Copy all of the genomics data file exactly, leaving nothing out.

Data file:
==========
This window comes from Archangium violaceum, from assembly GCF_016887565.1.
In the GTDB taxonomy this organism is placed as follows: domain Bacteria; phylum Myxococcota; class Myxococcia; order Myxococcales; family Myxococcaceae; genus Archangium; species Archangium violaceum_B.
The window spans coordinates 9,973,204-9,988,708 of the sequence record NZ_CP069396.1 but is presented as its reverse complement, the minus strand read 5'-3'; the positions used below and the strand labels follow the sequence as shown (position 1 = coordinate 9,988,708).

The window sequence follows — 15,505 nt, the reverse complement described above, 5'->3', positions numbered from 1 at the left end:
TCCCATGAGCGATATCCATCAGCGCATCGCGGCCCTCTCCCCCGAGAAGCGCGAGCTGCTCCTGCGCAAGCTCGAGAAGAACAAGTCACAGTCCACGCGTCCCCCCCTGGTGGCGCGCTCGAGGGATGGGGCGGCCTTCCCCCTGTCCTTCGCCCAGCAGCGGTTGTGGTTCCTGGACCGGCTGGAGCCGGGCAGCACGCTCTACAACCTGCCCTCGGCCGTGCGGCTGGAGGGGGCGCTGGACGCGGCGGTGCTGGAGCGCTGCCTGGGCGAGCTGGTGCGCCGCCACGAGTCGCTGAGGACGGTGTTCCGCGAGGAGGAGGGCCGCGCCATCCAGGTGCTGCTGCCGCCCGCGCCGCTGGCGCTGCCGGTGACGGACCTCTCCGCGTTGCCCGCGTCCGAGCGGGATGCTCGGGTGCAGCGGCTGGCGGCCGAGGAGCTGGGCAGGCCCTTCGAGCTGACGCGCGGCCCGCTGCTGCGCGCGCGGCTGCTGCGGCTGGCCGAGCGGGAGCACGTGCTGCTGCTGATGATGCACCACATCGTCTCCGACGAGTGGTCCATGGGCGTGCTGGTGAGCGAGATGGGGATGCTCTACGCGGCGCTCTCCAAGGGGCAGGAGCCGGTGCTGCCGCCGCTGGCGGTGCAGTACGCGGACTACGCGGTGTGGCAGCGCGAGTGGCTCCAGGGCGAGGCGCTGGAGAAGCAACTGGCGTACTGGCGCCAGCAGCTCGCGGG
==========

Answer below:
This window comes from Archangium violaceum, from assembly GCF_016887565.1.
In the GTDB taxonomy this organism is placed as follows: domain Bacteria; phylum Myxococcota; class Myxococcia; order Myxococcales; family Myxococcaceae; genus Archangium; species Archangium violaceum_B.
The window spans coordinates 9,973,204-9,988,708 of the sequence record NZ_CP069396.1 but is presented as its reverse complement, the minus strand read 5'-3'; the positions used below and the strand labels follow the sequence as shown (position 1 = coordinate 9,988,708).

The window sequence follows — 15,505 nt, the reverse complement described above, 5'->3', positions numbered from 1 at the left end:
TCCCATGAGCGATATCCATCAGCGCATCGCGGCCCTCTCCCCCGAGAAGCGCGAGCTGCTCCTGCGCAAGCTCGAGAAGAACAAGTCACAGTCCACGCGTCCCCCCCTGGTGGCGCGCTCGAGGGATGGGGCGGCCTTCCCCCTGTCCTTCGCCCAGCAGCGGTTGTGGTTCCTGGACCGGCTGGAGCCGGGCAGCACGCTCTACAACCTGCCCTCGGCCGTGCGGCTGGAGGGGGCGCTGGACGCGGCGGTGCTGGAGCGCTGCCTGGGCGAGCTGGTGCGCCGCCACGAGTCGCTGAGGACGGTGTTCCGCGAGGAGGAGGGCCGCGCCATCCAGGTGCTGCTGCCGCCCGCGCCGCTGGCGCTGCCGGTGACGGACCTCTCCGCGTTGCCCGCGTCCGAGCGGGATGCTCGGGTGCAGCGGCTGGCGGCCGAGGAGCTGGGCAGGCCCTTCGAGCTGACGCGCGGCCCGCTGCTGCGCGCGCGGCTGCTGCGGCTGGCCGAGCGGGAGCACGTGCTGCTGCTGATGATGCACCACATCGTCTCCGACGAGTGGTCCATGGGCGTGCTGGTGAGCGAGATGGGGATGCTCTACGCGGCGCTCTCCAAGGGGCAGGAGCCGGTGCTGCCGCCGCTGGCGGTGCAGTACGCGGACTACGCGGTGTGGCAGCGCGAGTGGCTCCAGGGCGAGGCGCTGGAGAAGCAACTGGCGTACTGGCGCCAGCAGCTCGCGGG